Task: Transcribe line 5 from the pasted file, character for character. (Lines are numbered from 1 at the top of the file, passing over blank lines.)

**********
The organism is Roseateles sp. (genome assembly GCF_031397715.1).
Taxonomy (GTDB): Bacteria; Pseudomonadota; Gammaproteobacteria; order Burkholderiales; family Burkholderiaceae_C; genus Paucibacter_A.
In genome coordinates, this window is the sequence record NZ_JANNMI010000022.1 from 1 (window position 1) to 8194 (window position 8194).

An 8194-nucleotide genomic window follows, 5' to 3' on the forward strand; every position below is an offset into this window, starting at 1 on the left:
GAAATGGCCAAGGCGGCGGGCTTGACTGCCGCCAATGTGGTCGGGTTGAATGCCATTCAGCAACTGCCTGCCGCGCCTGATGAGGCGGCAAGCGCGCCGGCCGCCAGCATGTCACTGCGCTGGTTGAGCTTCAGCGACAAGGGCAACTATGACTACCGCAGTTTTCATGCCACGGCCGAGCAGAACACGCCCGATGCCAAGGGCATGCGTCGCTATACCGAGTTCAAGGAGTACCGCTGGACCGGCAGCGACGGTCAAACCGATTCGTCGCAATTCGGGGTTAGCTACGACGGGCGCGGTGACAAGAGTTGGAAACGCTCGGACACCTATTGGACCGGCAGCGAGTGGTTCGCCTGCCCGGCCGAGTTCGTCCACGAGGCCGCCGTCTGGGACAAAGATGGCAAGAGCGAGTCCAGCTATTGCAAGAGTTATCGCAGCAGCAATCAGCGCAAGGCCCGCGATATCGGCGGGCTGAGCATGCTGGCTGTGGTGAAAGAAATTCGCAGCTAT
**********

GAAATGGCCAAGGCGGCGGGCTTGACTGCCGCCAATGTGGTCGGGTTGAATGCCATTCAGCAACTGCCTGCCGCGCCTGATGAGGCGGCAAGCGCGCCGGCCGCCAGCATGTCACTGCGCTGGTTGAGCTTCAGCGACAAGGGCAACTATGACTACCGCAGTTTTCATGCCACGGCCGAGCAGAACACGCCCGATGCCAAGGGCATGCGTCGCTATACCGAGTTCAAGGAGTACCGCTGGACCGGCAGCGACGGTCAAACCGATTCGTCGCAATTCGGGGTTAGCTACGACGGGCGCGGTGACAAGAGTTGGAAACGCTCGGACACCTATTGGACCGGCAGCGAGTGGTTCGCCTGCCCGGCCGAGTTCGTCCACGAGGCCGCCGTCTGGGACAAAGATGGCAAGAGCGAGTCCAGCTATTGCAAGAGTTATCGCAGCAGCAATCAGCGCAAGGCCCGCGATATCGGCGGGCTGAGCATGCTGGCTGTGGTGAAAGAAATTCGCAGCTAT